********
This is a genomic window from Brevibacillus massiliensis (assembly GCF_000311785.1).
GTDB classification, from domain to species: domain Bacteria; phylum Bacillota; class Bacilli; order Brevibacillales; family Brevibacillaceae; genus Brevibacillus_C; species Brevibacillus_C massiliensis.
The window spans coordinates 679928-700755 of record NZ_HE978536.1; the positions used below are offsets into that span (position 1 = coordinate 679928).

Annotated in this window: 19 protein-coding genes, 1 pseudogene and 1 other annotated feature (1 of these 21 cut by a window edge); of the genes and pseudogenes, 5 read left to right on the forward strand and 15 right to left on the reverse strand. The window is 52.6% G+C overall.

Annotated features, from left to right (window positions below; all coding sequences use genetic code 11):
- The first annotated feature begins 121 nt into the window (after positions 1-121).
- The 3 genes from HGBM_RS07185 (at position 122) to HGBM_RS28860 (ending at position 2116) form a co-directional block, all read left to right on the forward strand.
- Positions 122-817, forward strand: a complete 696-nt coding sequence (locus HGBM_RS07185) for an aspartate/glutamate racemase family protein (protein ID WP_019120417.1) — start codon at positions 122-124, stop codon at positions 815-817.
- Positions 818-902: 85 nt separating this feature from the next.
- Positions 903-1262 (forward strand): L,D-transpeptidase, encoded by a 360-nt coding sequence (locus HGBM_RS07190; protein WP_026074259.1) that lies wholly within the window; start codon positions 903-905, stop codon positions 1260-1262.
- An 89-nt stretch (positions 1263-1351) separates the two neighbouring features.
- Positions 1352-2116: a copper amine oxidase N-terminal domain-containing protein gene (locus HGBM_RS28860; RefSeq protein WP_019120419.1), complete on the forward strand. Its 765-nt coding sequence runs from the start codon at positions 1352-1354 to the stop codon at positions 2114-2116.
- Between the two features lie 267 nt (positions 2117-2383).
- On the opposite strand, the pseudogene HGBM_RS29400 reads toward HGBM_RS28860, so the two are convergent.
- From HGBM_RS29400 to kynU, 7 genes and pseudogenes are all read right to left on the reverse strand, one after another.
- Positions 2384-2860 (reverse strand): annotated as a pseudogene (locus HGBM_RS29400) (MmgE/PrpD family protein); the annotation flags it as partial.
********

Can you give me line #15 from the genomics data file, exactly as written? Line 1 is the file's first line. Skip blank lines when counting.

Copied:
- From HGBM_RS29400 to kynU, 7 genes and pseudogenes are all read right to left on the reverse strand, one after another.